In which we learn that a 12 string guitar is not played like a 6 string but like a … ten string guitar.
Choosing and picking
This is the fundamental principal when learning how to play a 12 string.
Picking each string individually reveals an altogether different instrument in terms of rhythm, melody, harmony, and sound.
We also discover a guitar that is more accessible.
If you lay your 12-string flat across your lap, this is what you see:
There are the six open strings, on a usual guitar, written as capital letters. (EADGBE)
On a 12 string, each string is paired by another, which makes 6 “courses“.
The two high strings, B and E, are paired by an identical string tuned to the same pitch, giving the same sound as its twin.
The lower pitched strings E, A, D, G are doubled by one pitched just one octave higher. So there are 4 octave strings, written in bold as lower case letters: e, a, d, g.
The highest open string on a 12 string guitar is the g octave string right in the middle of them all!
It’s a tone and a-half above the high E strings and broadens the range of the instrument when compared to a 6 string guitar.
The octave strings fill out the overall sound, but played separately, they can also intervene in their own right in enriching harmony. So we’re not talking about 6 but rather 10 strings that we can mix. Available combinations of notes thus increase in spectacular fashion, and the instrument takes on a whole other dimension.
Using the thumb and fingers of the right hand separately, we find that for each of the 4 lower register courses, there are three possible ways of picking :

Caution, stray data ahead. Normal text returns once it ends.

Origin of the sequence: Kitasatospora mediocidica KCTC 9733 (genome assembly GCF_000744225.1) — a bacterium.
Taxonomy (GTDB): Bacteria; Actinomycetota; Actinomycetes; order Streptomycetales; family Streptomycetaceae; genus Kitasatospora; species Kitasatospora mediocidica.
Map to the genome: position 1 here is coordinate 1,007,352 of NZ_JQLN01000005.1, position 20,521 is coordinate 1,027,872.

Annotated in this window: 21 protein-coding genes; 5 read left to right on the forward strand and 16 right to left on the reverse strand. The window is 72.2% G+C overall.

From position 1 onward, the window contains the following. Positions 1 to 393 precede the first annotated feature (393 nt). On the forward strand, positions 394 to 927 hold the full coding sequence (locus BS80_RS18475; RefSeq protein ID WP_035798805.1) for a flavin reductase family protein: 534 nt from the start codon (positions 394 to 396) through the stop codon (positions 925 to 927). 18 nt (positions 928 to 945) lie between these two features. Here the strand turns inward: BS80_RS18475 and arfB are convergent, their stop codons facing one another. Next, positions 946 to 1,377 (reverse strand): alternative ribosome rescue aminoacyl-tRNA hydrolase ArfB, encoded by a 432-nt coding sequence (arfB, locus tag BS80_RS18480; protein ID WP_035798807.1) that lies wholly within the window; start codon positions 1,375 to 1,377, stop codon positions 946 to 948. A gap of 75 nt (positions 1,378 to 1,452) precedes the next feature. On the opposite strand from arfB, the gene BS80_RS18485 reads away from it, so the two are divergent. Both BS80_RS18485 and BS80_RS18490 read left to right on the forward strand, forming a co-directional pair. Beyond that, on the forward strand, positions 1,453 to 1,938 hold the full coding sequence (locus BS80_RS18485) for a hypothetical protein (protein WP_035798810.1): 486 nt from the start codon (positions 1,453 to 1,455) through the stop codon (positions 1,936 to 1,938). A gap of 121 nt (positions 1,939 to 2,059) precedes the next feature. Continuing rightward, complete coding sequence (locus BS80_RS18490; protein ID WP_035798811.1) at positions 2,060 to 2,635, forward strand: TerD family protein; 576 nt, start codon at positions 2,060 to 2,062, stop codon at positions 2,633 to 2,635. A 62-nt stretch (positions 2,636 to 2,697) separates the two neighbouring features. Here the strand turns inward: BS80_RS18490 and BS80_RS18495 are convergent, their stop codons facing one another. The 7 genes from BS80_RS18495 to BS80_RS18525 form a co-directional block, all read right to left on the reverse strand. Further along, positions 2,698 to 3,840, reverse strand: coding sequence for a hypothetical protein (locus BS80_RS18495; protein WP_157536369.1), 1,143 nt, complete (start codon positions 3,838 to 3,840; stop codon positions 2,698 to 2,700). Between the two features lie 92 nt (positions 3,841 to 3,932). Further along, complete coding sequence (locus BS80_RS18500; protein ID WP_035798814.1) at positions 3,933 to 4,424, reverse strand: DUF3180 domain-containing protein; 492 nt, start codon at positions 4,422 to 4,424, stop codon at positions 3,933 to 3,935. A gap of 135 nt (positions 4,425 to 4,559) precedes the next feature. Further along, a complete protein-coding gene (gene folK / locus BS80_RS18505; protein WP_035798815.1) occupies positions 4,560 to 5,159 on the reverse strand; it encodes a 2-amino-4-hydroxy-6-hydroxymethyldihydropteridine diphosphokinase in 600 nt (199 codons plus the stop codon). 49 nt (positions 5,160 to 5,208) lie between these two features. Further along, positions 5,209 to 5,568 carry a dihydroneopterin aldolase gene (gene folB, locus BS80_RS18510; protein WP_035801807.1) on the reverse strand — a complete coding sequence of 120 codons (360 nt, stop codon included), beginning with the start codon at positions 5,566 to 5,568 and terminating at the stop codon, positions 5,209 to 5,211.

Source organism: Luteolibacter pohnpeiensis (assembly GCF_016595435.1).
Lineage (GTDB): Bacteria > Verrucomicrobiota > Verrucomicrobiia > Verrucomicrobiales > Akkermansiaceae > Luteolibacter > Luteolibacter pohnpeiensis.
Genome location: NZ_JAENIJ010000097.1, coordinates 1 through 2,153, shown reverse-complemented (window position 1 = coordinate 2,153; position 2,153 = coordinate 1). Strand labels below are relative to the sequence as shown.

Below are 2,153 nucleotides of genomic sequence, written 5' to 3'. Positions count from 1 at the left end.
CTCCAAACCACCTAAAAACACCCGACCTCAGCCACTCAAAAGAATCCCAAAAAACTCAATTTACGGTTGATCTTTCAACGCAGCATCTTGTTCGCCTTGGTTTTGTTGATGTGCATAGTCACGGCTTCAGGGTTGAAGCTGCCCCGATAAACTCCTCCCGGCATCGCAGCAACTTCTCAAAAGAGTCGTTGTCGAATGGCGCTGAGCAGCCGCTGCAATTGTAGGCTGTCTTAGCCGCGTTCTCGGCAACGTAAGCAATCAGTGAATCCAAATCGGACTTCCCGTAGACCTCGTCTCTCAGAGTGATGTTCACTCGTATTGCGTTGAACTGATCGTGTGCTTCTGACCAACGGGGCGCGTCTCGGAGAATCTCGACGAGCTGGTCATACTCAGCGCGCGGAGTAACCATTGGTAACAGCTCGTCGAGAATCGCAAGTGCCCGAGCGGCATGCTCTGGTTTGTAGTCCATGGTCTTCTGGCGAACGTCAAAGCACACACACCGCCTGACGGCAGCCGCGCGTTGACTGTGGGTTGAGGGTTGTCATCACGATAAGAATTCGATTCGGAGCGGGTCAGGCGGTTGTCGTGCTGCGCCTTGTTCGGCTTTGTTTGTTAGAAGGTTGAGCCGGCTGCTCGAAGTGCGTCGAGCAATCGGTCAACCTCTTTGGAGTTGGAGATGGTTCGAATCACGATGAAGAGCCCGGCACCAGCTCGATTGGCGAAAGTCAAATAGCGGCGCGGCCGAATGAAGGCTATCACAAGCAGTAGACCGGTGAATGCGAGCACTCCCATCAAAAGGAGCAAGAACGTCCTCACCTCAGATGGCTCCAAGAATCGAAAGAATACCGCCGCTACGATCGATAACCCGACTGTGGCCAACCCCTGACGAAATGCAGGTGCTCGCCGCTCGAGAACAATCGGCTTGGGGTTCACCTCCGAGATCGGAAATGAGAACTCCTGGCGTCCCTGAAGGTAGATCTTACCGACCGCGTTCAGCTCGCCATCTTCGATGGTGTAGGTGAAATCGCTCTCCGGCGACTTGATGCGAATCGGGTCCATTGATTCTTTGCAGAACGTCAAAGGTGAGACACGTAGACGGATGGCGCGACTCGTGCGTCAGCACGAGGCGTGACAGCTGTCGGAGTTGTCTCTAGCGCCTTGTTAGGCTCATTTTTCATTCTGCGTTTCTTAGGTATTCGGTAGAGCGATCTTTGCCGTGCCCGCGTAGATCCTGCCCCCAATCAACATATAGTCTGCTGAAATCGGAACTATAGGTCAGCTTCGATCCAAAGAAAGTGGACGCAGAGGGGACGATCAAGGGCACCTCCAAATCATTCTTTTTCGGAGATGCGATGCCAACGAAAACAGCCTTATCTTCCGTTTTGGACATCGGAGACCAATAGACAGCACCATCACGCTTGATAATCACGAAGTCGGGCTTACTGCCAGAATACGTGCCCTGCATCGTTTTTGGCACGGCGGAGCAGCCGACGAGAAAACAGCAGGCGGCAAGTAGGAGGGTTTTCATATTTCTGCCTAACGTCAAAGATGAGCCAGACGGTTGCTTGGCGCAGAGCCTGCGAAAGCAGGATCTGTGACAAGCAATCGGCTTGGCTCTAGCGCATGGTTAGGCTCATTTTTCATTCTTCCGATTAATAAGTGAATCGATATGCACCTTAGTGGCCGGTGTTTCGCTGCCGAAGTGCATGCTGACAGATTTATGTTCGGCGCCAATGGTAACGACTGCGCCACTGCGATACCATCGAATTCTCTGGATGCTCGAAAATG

1- A light downward thumb stroke plays only the octave string (remember in the image above the octave string is the thinner of the four lower register courses as we are looking at the guitar positioned flat on our lap).
2- A light upward stroke of the index (i), middle (m) or annular (a) fingers plays only the lower-pitched string of the pair. Of course we may still hear the octave string which rings a little (we call this ‘sympathetic vibration’), or indeed because we plucked it in error, (there’s no reason to worry about this – the precision of the right hand increases with practice). You will notice straight away that one of the paired strings is clearly emphasized.
3- When played with greater force, the fingers or thumb will play both of the paired strings, although in general it’s the lower pitched string of the course which predominates. (Here we are playing the guitar just like a 6 string.)
The fingers of the left hand always press on both strings of a course at the same time.
This way of playing implies the use of new techniques for both left and right hands. A specific logic develops which does not replace the usual approach to 6-string playing but rather is superimposed on it.
There are further explanaitions on how to play on the next page, which will introduce you to some practice exercises. Try the fingerstyle exercises here.